Louis flew to Cameroon, visiting the rescued girls' families. The parents were in shock and still in mourning, as they had been told the girls were dead. The Maryland Attorney General successfully prosecuted the traffickers and Louis continues to make a difference. "Know your neighbors, ask them questions. I have never felt so excited in my life to be doing what I am doing. When you sow a good seed, it has a multiplying effect and that is the most important thing."

Victims of trafficking are often dumped in unsafe or illegal living and working conditions. Far from home, their personal identities, passports, birth certificates, identification cards, and address books are also taken away. Next, they endure physical abuse, punching, slapping, choking, pulling hair, body kicking, forced sex, and often use of dangerous weapons such as guns or knives. The victims will repeatedly suffer emotional and psychological abuse — i.e., their captors will threaten to hurt their family back home or take their children away, threaten to turn them over to police or immigration officers, destroy their personal property, humiliate and demean them, or force them to commit illegal acts.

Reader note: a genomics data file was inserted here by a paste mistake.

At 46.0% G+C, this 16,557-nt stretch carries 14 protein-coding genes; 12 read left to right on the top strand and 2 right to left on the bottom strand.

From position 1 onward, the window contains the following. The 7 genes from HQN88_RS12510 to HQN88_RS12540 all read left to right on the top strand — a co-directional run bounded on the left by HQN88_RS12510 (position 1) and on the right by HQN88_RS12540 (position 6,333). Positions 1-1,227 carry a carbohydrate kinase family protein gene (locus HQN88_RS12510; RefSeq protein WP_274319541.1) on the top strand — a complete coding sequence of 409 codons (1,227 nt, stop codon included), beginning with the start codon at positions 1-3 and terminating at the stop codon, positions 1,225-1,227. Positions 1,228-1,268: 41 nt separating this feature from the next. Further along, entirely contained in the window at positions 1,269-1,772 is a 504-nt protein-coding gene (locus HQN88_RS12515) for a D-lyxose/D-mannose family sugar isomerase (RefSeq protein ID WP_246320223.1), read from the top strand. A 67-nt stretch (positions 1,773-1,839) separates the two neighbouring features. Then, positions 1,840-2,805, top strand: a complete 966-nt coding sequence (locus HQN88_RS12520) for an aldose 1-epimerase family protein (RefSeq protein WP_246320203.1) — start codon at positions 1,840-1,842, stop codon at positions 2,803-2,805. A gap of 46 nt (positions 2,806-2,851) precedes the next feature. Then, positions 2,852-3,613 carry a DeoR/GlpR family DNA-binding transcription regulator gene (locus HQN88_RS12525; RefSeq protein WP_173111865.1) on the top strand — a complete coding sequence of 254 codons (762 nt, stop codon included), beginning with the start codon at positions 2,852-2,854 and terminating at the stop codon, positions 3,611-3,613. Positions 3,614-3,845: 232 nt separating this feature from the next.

Bonded slaves are not allowed to have outside contact with family and friends. They are forbidden to go outside, to make phone calls, write letters, or see the light of day, except perhaps through a dimmed barred window. Many trafficked laborers sleep beside [sometimes chained to] their equipment — their sewing machine or rug loom — or in the fields surrounded by drunken guards with machine guns and machetes. When the slaves become sick and cannot produce anymore, they are simply discarded and thrown away — quite literally.

Once a victim has reached his or her destination, the slaveholder will keep the victim indebted further to pay for the costs of travel transportation, passport, and visa fees. Then the slave enters into "debt bondage." The slave's weekly living expenses are deducted from any small credits that may be applied through his or her labor, leaving the victim always in greater debt. Many times the traffickers or "coyotes" father children of the victims. The slave lord takes the babies from their mothers to be cared for by his own family, thus holding more control over the slave to work harder to earn the baby back.